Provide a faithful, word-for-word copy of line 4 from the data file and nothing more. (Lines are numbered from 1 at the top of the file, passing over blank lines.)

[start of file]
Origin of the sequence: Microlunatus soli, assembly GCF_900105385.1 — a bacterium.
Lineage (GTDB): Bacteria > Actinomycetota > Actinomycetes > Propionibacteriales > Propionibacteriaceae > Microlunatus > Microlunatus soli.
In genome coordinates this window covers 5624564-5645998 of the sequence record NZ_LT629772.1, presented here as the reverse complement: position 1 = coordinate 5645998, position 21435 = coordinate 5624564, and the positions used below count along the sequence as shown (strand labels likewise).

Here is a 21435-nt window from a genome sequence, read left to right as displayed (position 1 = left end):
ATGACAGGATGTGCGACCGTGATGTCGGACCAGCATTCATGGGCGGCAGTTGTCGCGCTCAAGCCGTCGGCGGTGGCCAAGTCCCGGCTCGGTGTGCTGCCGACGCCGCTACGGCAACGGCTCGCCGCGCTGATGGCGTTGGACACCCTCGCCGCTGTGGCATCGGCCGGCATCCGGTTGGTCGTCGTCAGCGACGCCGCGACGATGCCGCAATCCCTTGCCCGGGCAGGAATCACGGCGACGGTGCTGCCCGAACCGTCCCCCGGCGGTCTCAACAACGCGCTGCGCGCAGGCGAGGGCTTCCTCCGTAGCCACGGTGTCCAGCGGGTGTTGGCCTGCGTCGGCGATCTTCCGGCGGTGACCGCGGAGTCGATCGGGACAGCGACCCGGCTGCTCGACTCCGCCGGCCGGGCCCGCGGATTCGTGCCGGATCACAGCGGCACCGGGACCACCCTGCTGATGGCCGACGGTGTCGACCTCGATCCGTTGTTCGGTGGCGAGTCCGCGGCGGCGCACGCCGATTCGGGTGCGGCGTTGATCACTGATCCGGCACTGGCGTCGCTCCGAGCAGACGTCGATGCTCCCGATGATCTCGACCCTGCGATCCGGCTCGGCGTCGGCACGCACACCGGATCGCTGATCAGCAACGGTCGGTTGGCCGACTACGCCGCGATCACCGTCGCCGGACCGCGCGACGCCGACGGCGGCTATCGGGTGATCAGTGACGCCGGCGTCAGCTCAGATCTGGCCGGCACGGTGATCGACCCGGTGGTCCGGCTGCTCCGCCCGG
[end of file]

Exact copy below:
Here is a 21435-nt window from a genome sequence, read left to right as displayed (position 1 = left end):